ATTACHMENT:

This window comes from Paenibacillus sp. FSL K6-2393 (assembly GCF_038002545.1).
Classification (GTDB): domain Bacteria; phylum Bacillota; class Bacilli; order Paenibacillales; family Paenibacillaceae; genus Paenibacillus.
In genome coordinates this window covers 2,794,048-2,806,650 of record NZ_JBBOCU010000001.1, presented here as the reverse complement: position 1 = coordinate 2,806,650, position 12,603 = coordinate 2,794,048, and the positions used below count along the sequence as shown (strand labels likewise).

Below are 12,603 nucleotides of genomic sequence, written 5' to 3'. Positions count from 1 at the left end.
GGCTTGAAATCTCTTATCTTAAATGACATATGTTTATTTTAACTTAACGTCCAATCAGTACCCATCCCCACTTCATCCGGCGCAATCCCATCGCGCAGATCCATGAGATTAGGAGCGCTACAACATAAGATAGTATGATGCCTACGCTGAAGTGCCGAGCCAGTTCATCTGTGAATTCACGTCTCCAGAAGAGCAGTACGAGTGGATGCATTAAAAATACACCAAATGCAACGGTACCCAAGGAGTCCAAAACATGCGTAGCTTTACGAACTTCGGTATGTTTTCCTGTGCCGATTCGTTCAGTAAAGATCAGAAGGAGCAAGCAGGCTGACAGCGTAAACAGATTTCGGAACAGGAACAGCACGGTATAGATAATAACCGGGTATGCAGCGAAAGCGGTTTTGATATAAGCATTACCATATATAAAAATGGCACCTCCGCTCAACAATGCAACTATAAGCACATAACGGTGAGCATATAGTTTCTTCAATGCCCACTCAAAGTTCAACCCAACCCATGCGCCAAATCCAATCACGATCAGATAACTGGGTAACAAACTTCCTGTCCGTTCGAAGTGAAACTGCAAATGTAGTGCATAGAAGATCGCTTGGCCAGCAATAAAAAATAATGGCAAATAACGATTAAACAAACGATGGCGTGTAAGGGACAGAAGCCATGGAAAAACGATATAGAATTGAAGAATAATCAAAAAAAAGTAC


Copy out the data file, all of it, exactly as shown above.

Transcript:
This window comes from Paenibacillus sp. FSL K6-2393 (assembly GCF_038002545.1).
Classification (GTDB): domain Bacteria; phylum Bacillota; class Bacilli; order Paenibacillales; family Paenibacillaceae; genus Paenibacillus.
In genome coordinates this window covers 2,794,048-2,806,650 of record NZ_JBBOCU010000001.1, presented here as the reverse complement: position 1 = coordinate 2,806,650, position 12,603 = coordinate 2,794,048, and the positions used below count along the sequence as shown (strand labels likewise).

Below are 12,603 nucleotides of genomic sequence, written 5' to 3'. Positions count from 1 at the left end.
GGCTTGAAATCTCTTATCTTAAATGACATATGTTTATTTTAACTTAACGTCCAATCAGTACCCATCCCCACTTCATCCGGCGCAATCCCATCGCGCAGATCCATGAGATTAGGAGCGCTACAACATAAGATAGTATGATGCCTACGCTGAAGTGCCGAGCCAGTTCATCTGTGAATTCACGTCTCCAGAAGAGCAGTACGAGTGGATGCATTAAAAATACACCAAATGCAACGGTACCCAAGGAGTCCAAAACATGCGTAGCTTTACGAACTTCGGTATGTTTTCCTGTGCCGATTCGTTCAGTAAAGATCAGAAGGAGCAAGCAGGCTGACAGCGTAAACAGATTTCGGAACAGGAACAGCACGGTATAGATAATAACCGGGTATGCAGCGAAAGCGGTTTTGATATAAGCATTACCATATATAAAAATGGCACCTCCGCTCAACAATGCAACTATAAGCACATAACGGTGAGCATATAGTTTCTTCAATGCCCACTCAAAGTTCAACCCAACCCATGCGCCAAATCCAATCACGATCAGATAACTGGGTAACAAACTTCCTGTCCGTTCGAAGTGAAACTGCAAATGTAGTGCATAGAAGATCGCTTGGCCAGCAATAAAAAATAATGGCAAATAACGATTAAACAAACGATGGCGTGTAAGGGACAGAAGCCATGGAAAAACGATATAGAATTGAAGAATAATCAAAAAAAAGTAC